Hunting

Stalking muntjac in English summer: The hunting trip I’ll never forget

Frederik Behrens Jensen is a passionate Danish hunter who lives and breathes for the pursuit, documenting his hunting and outdoor adventures on Instagram. Here, he shares insight into the hunting trip that he’ll never forget:

Since I’m very lucky with a father who also spends most of his time hunting, I go on a lot of hunting trips, not only in Denmark but also in Sweden. However, one trip I will never forget is my only hunting trip to England in August 2016.

My father and I were invited to England by a great friend who has hunting grounds there to hunt roe bucks, sika deer and hopefully a muntjac.

“It did not take long before we spotted a sika deer out in the middle of a large oat field about 350 meters away.”

Unlike in Denmark, where the season for hunting roe bucks is May to July, the rut of roe deer in England was at its peak in the beginning of August when we were there.  This I have never experienced before so it was a whole new thing for me, to see the bucks completely focused on furthering the species.

The first morning we went out, it did not take long before we spotted a sika deer out in the middle of a large oat field, about 350 meters away. We stopped and assessed the wind direction before we planned our stalk to get closer and hopefully get a shot. We went all the way around the large field to enter from the right side according to the wind.

The last 100 meters we approached on our stomachs. When we finally got into the right shooting distance, I stood up and the deer came directly towards me and, because he was about 30 meters away, my only chance to shoot him was if he turned his side to me – BANG – he did and he fell right away.

The next morning we went to a really nice spot with a view that you don’t even dare dream about where we sat and enjoyed the sunrise. We could see several different roes but no bucks so we headed into the woods to continue our search, trying to call a buck out several times in different places.

“I didn’t think I’d missed him, but I must have. But then there he lay, stone dead, with a perfect heart bullet.”

In the end we tried the opposite end of the forest, in an old clearing that had become very thick with vegetation. We climbed up in the stand and within 10 seconds, out of nowhere, a buck was stood just below us.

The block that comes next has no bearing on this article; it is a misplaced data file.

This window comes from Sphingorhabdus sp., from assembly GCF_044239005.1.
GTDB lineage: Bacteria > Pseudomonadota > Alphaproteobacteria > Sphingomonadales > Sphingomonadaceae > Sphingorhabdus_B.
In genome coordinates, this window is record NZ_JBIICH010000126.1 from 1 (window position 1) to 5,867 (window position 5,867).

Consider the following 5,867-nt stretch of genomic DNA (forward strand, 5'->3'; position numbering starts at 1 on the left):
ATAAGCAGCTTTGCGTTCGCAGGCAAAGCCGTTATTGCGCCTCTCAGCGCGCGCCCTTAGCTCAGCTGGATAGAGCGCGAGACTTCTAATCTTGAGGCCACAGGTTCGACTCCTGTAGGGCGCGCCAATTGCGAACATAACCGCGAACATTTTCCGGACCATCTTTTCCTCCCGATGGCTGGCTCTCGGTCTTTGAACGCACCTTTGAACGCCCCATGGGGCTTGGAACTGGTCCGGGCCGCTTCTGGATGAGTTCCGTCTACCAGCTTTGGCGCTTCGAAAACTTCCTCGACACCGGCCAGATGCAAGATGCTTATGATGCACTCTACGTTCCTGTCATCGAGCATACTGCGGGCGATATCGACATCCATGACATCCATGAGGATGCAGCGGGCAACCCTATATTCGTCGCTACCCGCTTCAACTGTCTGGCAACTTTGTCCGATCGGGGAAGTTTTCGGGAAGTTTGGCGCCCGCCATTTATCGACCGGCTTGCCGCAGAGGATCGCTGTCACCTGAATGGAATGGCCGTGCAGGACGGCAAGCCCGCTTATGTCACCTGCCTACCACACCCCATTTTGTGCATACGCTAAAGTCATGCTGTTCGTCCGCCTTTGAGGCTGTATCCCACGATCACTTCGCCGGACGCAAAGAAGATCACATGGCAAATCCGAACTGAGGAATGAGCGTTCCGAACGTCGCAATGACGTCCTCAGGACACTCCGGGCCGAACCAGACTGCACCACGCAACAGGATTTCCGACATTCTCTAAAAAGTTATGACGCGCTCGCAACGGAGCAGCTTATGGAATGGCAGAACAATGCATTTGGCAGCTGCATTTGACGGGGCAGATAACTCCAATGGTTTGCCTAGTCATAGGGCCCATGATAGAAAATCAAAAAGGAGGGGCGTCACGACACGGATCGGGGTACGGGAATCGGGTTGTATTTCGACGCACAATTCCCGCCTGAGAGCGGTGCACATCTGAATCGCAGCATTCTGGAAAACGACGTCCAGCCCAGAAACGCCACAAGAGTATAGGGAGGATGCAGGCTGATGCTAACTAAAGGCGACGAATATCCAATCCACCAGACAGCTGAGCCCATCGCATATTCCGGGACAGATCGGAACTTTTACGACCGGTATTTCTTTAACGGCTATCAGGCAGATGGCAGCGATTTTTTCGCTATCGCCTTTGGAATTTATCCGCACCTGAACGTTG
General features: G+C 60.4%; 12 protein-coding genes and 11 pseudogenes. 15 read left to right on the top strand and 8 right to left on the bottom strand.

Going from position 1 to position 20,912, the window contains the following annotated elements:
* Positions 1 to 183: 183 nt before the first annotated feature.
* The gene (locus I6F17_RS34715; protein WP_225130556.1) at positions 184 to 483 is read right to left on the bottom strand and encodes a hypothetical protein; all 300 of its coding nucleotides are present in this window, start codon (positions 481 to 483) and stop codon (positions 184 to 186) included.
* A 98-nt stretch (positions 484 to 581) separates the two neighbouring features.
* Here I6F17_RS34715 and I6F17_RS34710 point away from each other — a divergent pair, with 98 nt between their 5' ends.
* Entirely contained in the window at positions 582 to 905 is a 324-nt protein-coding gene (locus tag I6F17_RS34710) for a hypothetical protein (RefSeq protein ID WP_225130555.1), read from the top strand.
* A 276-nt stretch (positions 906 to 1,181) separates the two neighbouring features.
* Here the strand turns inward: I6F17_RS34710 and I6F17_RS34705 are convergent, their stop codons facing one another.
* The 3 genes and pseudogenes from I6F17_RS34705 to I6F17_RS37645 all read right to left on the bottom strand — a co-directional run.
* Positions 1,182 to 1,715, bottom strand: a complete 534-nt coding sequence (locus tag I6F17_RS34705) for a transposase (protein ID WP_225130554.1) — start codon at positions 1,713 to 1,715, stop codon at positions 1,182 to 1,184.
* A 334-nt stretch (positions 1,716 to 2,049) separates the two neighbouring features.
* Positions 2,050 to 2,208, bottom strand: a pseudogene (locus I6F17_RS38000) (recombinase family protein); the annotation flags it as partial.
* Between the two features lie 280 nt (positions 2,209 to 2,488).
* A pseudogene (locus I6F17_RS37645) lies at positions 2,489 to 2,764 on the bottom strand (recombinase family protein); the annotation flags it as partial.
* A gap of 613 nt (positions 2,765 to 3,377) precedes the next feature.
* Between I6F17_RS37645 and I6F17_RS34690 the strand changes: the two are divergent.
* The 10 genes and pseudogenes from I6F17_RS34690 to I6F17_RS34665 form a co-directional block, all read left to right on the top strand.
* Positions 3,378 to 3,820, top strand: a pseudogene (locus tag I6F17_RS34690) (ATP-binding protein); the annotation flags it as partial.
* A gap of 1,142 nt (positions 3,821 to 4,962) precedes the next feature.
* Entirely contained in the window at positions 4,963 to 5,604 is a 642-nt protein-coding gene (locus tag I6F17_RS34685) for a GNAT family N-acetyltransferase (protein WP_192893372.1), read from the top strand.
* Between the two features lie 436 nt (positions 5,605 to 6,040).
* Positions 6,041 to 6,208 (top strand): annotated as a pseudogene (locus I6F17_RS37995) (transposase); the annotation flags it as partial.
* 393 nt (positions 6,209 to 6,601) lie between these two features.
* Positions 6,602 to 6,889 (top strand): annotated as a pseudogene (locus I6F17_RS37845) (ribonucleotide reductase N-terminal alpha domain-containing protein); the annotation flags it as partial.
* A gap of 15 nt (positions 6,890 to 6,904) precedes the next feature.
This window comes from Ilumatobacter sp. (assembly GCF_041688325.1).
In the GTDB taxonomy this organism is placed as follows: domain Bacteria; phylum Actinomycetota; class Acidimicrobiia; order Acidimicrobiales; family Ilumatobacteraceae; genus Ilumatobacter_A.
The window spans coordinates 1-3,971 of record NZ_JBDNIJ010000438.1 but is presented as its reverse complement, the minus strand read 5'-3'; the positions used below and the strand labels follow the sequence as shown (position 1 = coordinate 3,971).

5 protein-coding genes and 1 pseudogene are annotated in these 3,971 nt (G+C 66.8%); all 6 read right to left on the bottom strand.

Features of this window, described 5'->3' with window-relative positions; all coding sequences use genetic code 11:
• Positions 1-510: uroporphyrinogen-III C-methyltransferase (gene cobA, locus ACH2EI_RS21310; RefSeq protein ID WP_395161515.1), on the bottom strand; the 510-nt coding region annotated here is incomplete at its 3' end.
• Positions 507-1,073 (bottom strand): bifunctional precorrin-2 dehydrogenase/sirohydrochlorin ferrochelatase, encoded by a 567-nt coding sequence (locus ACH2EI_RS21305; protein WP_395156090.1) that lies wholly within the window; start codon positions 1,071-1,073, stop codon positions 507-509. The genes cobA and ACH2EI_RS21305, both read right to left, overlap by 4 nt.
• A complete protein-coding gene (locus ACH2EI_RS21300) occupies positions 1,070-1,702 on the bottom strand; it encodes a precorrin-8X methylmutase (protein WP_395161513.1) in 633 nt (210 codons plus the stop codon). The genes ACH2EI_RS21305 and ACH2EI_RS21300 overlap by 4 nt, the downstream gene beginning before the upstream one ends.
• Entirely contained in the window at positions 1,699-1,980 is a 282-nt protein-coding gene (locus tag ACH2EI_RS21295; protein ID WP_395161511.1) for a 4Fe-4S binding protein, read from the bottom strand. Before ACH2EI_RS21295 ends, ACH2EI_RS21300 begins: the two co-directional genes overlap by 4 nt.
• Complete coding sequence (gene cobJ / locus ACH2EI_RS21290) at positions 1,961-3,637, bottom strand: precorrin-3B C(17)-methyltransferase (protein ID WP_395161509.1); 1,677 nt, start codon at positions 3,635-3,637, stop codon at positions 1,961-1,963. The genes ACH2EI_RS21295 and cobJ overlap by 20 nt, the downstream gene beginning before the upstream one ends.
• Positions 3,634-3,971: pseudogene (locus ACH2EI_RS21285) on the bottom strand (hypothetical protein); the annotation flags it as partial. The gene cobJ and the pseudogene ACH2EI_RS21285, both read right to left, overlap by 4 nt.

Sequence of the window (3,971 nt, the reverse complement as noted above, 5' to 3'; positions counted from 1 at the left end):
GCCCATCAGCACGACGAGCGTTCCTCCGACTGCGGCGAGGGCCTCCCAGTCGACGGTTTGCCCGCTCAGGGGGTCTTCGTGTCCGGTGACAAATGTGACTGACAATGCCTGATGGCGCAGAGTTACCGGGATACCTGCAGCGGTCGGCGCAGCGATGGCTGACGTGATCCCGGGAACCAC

Unfortunately, he sensed us and disappeared back into the woods. We tried to call him back but he’d only came a little way out before he could sense something was wrong. He disappeared back into the woods again, so we called again and back he came, but with the same results – back into the woods.

Then, to our luck, out into the middle of the clearing came a roe with a baby. Eventually they drew the buck back out again. He paused for a second and I shot.

We went down to look at the shooting place but there was nothing! No blood, no hair, no animal. I must have missed him. I didn’t think I had, but I must have done.

We tried to follow the route that the buck was running over and suddenly, 50 meters from the shooting place we found a drop of blood. We followed the trail and after 50 more meters there he lay, stone dead, with a perfect heart bullet.

The last day we had to try to shoot a muntjac, which is a funny animal, like a small roe deer with fangs.

This time, we went to another forest, found a lovely place and started calling. I was taught on this trip that it’s important to call in several different directions with different tones, otherwise your calls will seem unreal to the other animals. This is especially true for a muntjac as this animal never stands still, it is always moving!

After trying to call three different places I succeeded. A fine muntjac buck and a happy hunter!

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